Tuesday, January 21, 2020
Uses of Archetype, Foreshadow, and Symbolism in One Hundred Years of So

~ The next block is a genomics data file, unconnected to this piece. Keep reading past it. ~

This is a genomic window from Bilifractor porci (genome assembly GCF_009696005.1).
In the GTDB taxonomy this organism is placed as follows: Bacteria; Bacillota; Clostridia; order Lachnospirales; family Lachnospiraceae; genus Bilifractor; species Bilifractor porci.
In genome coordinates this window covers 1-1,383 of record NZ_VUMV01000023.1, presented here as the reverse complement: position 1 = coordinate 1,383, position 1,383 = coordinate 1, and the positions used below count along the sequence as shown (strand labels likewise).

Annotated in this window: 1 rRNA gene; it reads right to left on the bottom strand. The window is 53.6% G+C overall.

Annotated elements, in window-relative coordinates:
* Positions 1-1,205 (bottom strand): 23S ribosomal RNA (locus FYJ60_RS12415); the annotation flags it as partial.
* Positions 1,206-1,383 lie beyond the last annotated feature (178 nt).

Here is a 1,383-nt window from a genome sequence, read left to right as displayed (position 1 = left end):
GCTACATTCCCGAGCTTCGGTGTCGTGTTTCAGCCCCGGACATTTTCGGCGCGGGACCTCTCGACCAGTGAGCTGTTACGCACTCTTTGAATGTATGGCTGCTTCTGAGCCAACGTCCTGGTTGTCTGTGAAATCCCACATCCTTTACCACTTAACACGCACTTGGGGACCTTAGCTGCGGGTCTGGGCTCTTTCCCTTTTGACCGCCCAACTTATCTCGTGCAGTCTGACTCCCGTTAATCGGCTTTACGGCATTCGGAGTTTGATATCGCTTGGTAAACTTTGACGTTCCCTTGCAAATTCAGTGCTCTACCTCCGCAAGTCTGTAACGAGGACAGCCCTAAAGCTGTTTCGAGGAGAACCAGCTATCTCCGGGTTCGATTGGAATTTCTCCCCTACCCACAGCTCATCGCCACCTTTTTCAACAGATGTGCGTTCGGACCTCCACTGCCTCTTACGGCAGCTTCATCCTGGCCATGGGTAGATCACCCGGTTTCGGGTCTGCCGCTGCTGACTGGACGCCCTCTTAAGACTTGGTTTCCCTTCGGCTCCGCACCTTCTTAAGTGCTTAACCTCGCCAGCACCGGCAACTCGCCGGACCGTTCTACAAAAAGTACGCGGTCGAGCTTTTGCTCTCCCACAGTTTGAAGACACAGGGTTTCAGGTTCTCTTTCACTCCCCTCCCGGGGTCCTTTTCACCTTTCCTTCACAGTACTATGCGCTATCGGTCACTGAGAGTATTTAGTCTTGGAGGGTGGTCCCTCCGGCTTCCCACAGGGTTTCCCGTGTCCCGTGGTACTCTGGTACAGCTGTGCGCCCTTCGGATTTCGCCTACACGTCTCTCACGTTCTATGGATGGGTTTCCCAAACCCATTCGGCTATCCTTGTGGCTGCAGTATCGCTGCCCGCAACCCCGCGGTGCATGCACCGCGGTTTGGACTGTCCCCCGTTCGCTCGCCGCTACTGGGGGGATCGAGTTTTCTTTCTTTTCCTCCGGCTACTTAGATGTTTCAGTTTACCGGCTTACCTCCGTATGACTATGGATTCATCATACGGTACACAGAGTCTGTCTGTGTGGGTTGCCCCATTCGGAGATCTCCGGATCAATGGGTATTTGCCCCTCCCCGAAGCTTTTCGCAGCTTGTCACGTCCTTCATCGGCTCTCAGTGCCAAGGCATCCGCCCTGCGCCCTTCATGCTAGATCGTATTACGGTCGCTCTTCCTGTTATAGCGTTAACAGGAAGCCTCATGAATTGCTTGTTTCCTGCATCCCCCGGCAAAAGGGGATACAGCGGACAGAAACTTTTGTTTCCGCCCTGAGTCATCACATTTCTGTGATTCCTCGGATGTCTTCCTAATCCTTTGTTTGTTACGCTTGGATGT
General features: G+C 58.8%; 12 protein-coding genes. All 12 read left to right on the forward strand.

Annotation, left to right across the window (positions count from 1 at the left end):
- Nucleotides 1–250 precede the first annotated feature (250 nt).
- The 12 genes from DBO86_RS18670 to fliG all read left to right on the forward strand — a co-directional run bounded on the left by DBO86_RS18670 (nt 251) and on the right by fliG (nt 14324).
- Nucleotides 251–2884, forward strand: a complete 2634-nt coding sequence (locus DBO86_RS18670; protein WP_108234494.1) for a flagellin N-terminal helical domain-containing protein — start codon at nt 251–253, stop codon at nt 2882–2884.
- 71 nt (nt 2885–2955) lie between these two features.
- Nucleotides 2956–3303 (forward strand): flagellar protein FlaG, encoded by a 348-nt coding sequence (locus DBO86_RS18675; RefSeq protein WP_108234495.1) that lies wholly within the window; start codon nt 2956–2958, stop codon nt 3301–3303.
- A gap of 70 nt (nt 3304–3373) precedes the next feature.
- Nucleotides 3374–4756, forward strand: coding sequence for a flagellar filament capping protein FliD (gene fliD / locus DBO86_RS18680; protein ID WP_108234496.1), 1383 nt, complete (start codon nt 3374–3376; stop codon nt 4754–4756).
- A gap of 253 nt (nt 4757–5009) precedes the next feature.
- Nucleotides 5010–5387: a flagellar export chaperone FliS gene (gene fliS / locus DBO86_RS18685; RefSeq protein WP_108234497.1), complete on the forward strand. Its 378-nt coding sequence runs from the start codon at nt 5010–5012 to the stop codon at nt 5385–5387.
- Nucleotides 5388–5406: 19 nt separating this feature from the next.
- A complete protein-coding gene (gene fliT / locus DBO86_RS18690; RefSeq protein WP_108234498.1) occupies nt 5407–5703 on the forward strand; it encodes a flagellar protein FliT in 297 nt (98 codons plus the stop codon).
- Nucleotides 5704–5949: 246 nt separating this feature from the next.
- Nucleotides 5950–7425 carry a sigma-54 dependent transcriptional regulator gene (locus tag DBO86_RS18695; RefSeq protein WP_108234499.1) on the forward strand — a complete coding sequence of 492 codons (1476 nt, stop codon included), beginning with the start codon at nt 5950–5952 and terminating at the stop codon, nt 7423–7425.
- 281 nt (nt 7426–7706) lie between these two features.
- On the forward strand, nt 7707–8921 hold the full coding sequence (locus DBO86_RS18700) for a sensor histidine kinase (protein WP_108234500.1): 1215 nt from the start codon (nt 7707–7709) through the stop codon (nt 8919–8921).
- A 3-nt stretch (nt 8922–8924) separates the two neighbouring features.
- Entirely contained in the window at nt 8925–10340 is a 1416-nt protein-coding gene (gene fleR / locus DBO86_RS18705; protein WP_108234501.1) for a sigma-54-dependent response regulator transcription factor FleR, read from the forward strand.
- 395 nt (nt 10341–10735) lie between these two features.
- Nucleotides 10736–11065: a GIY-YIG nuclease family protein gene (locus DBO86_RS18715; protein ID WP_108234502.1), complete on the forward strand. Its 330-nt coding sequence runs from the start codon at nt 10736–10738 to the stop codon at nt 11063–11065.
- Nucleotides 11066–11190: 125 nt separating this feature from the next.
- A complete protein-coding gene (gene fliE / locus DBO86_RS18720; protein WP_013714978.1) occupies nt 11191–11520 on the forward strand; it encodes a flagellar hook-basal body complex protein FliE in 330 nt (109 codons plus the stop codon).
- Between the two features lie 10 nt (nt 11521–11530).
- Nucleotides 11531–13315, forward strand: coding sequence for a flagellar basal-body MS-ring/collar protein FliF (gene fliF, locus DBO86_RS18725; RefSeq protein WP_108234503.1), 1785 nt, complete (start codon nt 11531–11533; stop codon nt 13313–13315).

Uses of Archetype, Foreshadow, and Symbolism in One Hundred Years of Solitude Throughout all works of world literature, certain passages will have special significance to the plot progression of that novel. This key passage must provide insight upon the overall theme of that work through characterization, symbolism, and imagery. In Gabriel García Márquez's novel One Hundred Years of Solitude, the passage selected for commentary uses the literary techniques of archetype, foreshadow, and symbolism to inform characterization. The concept of consanguineous love affairs is also reinforced in this passage along with the idea of the necessity of outside influence on a family. These concepts inform the characterization of all of the characters presented and provides insight on the cyclic nature of the Buendía family history. From the beginning of the passage, García Márquez demonstrates that outside influences are beginning to impact the Buendía family lineage. The newborn son of Aureliano Segundo by Fernanda del Carpio, José Arcadio, is described as having "no mark of a Buendía." This shows the family's shift from repeated love affairs involving family members, such as that of the first José Arcadio and Rebeca. Also, the newborn's lack of a mark eludes to Fernanda's gaining power within the family; no mark of the traditional Buendía, Úrsula, is to be found. This idea is further suggested when Fernanda does not hesitate in naming him José Arcadio, despite Úrsula's doubts. This shows Úrsula's ability, having been the supreme matron of the Buendía family over... ...ir respective names and dressed them in different colored clothing marked with each one's initials, but when they began to go to school they decided to exchange clothing and bracelets and call each other by opposite names. The teacher, Melchor Escalona, used to knowing José Arcadio Segundo by his green shirt, went out of his mind when he discovered the latter was wearing Aureliano Segundo's bracelet and that the other one said, nevertheless, that his name was Aureliano Segundo in spite of the fact that he was wearing the white shirt and the bracelet with José Arcadio Segundo's name. From then on he was never sure who was who. Even when they grew up and life made them different, Úrsula still wondered if they themselves might not have made a mistake in some moment of their intricate game of confusion and had become changed forever.